But Springsted really was asked to tell Wauwatosa whether Mandel's projection on the restoration of the historic buildings was accurate, and therefore infeasible, because that was considered the main point of concern. The summary says yes, but the actual data suggests otherwise.
Behind Springsted's 18-page written report lies an appendix in the form of a spreadsheet, squeezed to fit on an 8½-by-11-inch sheet.
The printed resolution of the document is so small it is next to impossible to read, even with a magnifying glass. During the Committee of the Whole meeting on Jan. 22, Ald. Jill Organ tried to get into some of the figures with a little success, but she admitted her inability to make head or tail of some of the numbers.
Organ could and did read that it looked to her like the Springsted report concluded that it was about $1.7 million cheaper to restore the Eschweilers than Mandel had suggested. But Organ could get no further in the hard-to-read spreadsheet and did not pursue the matter.
Wauwatosa Patch, having already published a story that reflected Springsted's conclusion confirming Mandel's numbers, decided to take a closer look based on Organ's concern.
Sprinsted vice president Mikaela Huot did not return repeated phone calls requesting comment.
Springsted's final figure for the restoration was $9.9 million compared to Mandel's $11.6 million. As already noted, that's a 15 percent difference of $1.7 million.
Springsted’s report also added a “contingency cost,” standard industry practice but something not included in the Mandel report. Remove that, and cost comes down to $9.3 million.
Mandel did not include its unspecified $4 million in “soft costs” to Springsted for its analysis, and without that figure, the per-unit cost of restoring the historic buildings as apartments comes down to $282,000.
Using the same math, if the Springsted numbers are correct, Mandel could actually restore and reconfigure the Eschweilers into 41 apartment units not at $365,000 per unit, or $282,000 per unit, but at less than $227,000 per unit.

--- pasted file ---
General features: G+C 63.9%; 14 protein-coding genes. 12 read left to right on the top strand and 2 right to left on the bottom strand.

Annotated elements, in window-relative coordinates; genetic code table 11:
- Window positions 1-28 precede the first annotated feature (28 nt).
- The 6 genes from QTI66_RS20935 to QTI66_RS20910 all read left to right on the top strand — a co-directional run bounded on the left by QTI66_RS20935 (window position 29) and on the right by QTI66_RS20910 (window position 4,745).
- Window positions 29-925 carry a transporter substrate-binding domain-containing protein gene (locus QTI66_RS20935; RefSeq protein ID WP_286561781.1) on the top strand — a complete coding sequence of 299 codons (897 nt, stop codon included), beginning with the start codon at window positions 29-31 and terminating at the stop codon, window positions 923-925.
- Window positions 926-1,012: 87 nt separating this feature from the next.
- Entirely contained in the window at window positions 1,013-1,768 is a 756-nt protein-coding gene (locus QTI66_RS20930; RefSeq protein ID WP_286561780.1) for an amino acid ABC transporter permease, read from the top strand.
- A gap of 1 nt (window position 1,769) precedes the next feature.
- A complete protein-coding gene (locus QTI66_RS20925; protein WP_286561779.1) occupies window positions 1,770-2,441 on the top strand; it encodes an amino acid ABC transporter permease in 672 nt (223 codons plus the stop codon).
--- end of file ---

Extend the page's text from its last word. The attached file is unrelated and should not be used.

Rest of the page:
New building costs
That historic building restoration cost has been the figure in everybody's crosshairs, but the real shocker in Springsted’s report is the divergence from Mandel’s estimate of the cost of its new apartment buildings.
Springsted shows new building costs — with the contingency included— to be about $30.4 million. The Mandel estimate is just $23.9 million.
That suggests the per-unit cost to build 168 units is not less than $150,000, as Mandel suggested, but just over $180,000 each.
Doing the math, then, Mandel’s report contends that building new would cost almost $200,000 less per unit than restoring. The data appended to the city-commissioned Springsted report puts that difference as close as $45,000.
Where does Wauwatosa go with this report?
Nearly every city official involved so far has expressed a love and devotion to the Eschweilers in heart and soul, but most have so bemoaned the cost of preserving them that demolition of most of the group has become almost a foregone conclusion.
But if the city's own commissioned study is correct in its fine points – the crunched numbers, provided by independent experts – then those costs of restoration might not be so unbearable as had been thought.
Of most concern would be proceeding with any demolition plan based on a belief that preserving the buildings is “economically infeasible.”
But it must also be of some concern that the city is being asked to fill one or another of two projected financing gaps with public funds that would be intended to preserve historic structures — but might actually, in part, be subsidizing new construction.